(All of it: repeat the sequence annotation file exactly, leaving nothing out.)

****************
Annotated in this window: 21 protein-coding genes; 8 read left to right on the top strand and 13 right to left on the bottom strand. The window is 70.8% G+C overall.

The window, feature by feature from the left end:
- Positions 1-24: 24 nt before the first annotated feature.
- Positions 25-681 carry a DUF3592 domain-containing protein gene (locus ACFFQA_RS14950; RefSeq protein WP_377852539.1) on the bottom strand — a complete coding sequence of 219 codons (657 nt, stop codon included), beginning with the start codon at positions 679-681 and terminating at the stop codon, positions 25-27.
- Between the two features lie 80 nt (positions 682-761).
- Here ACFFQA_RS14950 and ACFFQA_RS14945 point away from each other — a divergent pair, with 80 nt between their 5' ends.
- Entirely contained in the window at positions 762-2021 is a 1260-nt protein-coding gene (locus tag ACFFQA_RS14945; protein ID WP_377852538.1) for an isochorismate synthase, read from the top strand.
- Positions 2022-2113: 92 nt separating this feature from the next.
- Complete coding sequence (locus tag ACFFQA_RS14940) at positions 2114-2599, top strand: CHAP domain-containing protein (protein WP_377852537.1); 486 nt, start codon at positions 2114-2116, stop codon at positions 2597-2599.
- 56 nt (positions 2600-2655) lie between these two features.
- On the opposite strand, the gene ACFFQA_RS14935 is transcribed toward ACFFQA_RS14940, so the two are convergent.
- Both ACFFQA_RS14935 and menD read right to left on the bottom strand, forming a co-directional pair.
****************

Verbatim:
Annotated in this window: 21 protein-coding genes; 8 read left to right on the top strand and 13 right to left on the bottom strand. The window is 70.8% G+C overall.

The window, feature by feature from the left end:
- Positions 1-24: 24 nt before the first annotated feature.
- Positions 25-681 carry a DUF3592 domain-containing protein gene (locus ACFFQA_RS14950; RefSeq protein WP_377852539.1) on the bottom strand — a complete coding sequence of 219 codons (657 nt, stop codon included), beginning with the start codon at positions 679-681 and terminating at the stop codon, positions 25-27.
- Between the two features lie 80 nt (positions 682-761).
- Here ACFFQA_RS14950 and ACFFQA_RS14945 point away from each other — a divergent pair, with 80 nt between their 5' ends.
- Entirely contained in the window at positions 762-2021 is a 1260-nt protein-coding gene (locus tag ACFFQA_RS14945; protein ID WP_377852538.1) for an isochorismate synthase, read from the top strand.
- Positions 2022-2113: 92 nt separating this feature from the next.
- Complete coding sequence (locus tag ACFFQA_RS14940) at positions 2114-2599, top strand: CHAP domain-containing protein (protein WP_377852537.1); 486 nt, start codon at positions 2114-2116, stop codon at positions 2597-2599.
- 56 nt (positions 2600-2655) lie between these two features.
- On the opposite strand, the gene ACFFQA_RS14935 is transcribed toward ACFFQA_RS14940, so the two are convergent.
- Both ACFFQA_RS14935 and menD read right to left on the bottom strand, forming a co-directional pair.